Twenty minutes later, while having tea with the neighbours, we saw her put the letter and card into the skip on their drive.

Neither my Uncle or the card turned up at the hotel and I left Middleham for Norfolk and the funeral on Sunday afternoon – and all was lost.

Or it would have been apart from two friends who stayed for a few days to watch the house.

And by something approaching a miracle, contact was made with my Uncle in a cafe, roughly at the same time as the funeral.  A long conversation was had that showed a very dark and disturbed picture of a frightened man cut adrift from his family with no way of making contact.

It was heartbreaking and a very detailed statement was passed to North Yorkshire Police and Social Services on Wednesday.

And that was going to be it for a while.

Plan B.

I was a bit down and missing a few people, so changed my plans for the weekend, heading South on Thursday instead of staying in Nantwich.

I worked a ridiculously long day on Friday and decided that maybe a visit to the coast would be a good idea for today – and maybe, just maybe, I could pull at a few loose threads.


Frinton it was..


Is a beautiful little town on the Essex Coast, it has amazing sandy beaches, a promenade that stretches for a mile or so, a buzzing high street and it’s flat.

Very Flat.

So why would anybody move from here to a hill in Yorkshire?

Susan and her Mother shared a flat on the seafront, here’s a view.


So, if you’ve got this, why move at all?

Guide Dogs.

Retire at the age of eight and there is currently an Eighteen Year waiting list  for a retired dog, apparently the longest waiting list in the UK for anything. I found this out today from a blind lady at the cafe where we breakfasted. We chatted for a while and she said that she lived on the seafront.

I mentioned the apartments that Susan lived in and she said that it was nearby but not her block.

She was bright and inquisitive and said that she had a friend who lived there though..

A few more minutes talking and it was clear that her friend lived above Susan and her mum.

I told her the story and she took my business card with a promise to get her friend to call me when he gets back from holiday. I promised to update her and that we’d all go back for tea soon for a catch-up.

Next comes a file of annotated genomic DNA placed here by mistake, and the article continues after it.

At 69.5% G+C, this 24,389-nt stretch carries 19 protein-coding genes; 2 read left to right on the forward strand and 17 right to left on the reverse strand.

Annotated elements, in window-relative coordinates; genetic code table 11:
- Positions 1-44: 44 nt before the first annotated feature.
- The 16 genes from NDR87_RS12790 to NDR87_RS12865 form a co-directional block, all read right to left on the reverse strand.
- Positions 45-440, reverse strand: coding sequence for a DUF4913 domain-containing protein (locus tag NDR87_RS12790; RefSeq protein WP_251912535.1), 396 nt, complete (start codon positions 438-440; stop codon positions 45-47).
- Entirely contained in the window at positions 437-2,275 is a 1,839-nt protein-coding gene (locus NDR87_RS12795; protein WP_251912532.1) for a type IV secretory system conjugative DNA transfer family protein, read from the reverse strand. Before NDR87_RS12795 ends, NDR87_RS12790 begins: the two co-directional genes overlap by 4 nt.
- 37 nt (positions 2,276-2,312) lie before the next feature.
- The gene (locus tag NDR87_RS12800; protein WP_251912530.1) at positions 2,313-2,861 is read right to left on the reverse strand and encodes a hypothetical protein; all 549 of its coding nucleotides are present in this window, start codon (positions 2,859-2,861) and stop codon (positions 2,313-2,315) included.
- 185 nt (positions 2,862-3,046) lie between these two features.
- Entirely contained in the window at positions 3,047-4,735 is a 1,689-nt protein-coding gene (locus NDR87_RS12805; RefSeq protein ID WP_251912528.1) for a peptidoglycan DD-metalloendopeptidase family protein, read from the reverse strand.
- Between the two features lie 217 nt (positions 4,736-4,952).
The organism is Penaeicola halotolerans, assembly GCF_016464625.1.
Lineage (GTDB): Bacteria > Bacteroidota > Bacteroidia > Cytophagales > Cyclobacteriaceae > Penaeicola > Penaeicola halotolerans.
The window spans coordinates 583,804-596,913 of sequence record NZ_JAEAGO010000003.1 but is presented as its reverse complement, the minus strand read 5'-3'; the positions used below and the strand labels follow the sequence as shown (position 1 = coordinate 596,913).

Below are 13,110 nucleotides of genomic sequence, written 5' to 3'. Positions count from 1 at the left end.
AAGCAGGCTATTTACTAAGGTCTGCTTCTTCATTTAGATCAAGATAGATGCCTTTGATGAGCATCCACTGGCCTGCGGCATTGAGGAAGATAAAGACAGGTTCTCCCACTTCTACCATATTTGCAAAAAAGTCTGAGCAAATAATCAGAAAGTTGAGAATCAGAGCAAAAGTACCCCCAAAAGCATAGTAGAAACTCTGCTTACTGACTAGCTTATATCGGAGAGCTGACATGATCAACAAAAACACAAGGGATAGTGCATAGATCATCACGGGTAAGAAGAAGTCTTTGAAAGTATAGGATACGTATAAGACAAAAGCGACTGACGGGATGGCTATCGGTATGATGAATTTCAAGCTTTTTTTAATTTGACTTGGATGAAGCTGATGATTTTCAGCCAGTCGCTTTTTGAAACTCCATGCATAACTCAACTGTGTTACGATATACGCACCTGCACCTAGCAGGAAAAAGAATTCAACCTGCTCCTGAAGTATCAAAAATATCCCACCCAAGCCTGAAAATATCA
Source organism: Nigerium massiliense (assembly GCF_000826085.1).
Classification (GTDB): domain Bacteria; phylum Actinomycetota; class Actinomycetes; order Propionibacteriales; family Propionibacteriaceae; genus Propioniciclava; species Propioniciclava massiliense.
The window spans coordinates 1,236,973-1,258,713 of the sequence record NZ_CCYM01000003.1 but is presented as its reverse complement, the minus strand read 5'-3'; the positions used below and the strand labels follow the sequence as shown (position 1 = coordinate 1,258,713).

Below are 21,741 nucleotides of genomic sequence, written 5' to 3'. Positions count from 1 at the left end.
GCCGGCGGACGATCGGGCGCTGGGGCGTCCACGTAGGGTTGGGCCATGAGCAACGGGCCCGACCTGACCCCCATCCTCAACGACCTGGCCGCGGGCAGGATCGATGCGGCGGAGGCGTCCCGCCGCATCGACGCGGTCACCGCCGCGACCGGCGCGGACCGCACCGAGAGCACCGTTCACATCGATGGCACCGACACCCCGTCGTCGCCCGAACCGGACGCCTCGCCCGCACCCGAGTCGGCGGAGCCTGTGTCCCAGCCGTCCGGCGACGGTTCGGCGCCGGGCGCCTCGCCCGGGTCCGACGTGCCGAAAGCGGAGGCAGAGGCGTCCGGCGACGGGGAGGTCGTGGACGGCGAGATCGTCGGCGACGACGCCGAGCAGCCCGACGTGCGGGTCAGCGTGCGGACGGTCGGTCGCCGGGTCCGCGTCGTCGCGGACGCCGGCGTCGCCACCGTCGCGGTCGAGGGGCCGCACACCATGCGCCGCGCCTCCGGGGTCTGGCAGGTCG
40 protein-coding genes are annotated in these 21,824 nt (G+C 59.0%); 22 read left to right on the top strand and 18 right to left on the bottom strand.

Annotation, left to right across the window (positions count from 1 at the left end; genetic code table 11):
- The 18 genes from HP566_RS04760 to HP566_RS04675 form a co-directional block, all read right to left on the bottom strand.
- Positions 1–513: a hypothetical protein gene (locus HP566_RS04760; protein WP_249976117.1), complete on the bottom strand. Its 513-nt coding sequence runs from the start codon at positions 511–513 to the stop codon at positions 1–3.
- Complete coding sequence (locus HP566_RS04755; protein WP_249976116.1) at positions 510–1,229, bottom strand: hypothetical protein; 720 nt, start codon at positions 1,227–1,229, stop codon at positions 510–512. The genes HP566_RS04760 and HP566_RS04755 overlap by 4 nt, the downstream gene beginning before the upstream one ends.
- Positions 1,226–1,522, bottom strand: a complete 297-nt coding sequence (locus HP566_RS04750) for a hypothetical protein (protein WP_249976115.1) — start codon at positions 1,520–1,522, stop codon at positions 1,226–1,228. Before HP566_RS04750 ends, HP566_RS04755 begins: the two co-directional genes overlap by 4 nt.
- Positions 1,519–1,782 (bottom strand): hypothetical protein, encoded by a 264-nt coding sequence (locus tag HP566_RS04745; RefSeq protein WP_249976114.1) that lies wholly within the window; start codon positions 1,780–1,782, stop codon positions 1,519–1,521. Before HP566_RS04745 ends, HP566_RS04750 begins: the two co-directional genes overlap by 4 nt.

And a small glowing connection was made.

The Estate Agent

Who sold both Susan’s and my Uncle’s properties was a five minute walk away and after waiting for his customers to leave, I wandered in and introduced myself.

He looked vague for a second and I mentioned my Uncle.

‘Sit down please, I was wondering about him is he OK?

‘Not really, its quite a bad situation that he’s in, I spoke to one of your colleagues before.. ‘

‘ I wish I could say that I’m surprised, but I suppose that he’s still tied up with Susan?’


‘Well, I did everything that I could, I even phoned the Police and Social Services and got them involved, but if she’s still around dripping poison in his ear, he probably can’t get away.’

While I sat there in stunned silence, this stranger, this man who could have let things lie and just sold a couple of properties, went on to tell a tale of increasingly bad things.

My Aunt had gone into hospital and my Uncle and already met Susan and her Mother, he then moved into their flat for at least a month, not returning home at all.

He had his driving licence taken away after a few prangs in his car, but still drove all the way to Yorkshire with Susan and her mother leaving my aunt behind. 

Essex Police had put out an alert on his car and he was stopped in Yorkshire, his car impounded and he had to get a cab back.

His house was sold in February, but the police and social services investigation meant that the sale didn’t complete until December.

By Summer, it was clear that he was afraid of Susan; and the estate agent, in his own time and after work would make excuses to pick him up to take him to the hospital to see his wife.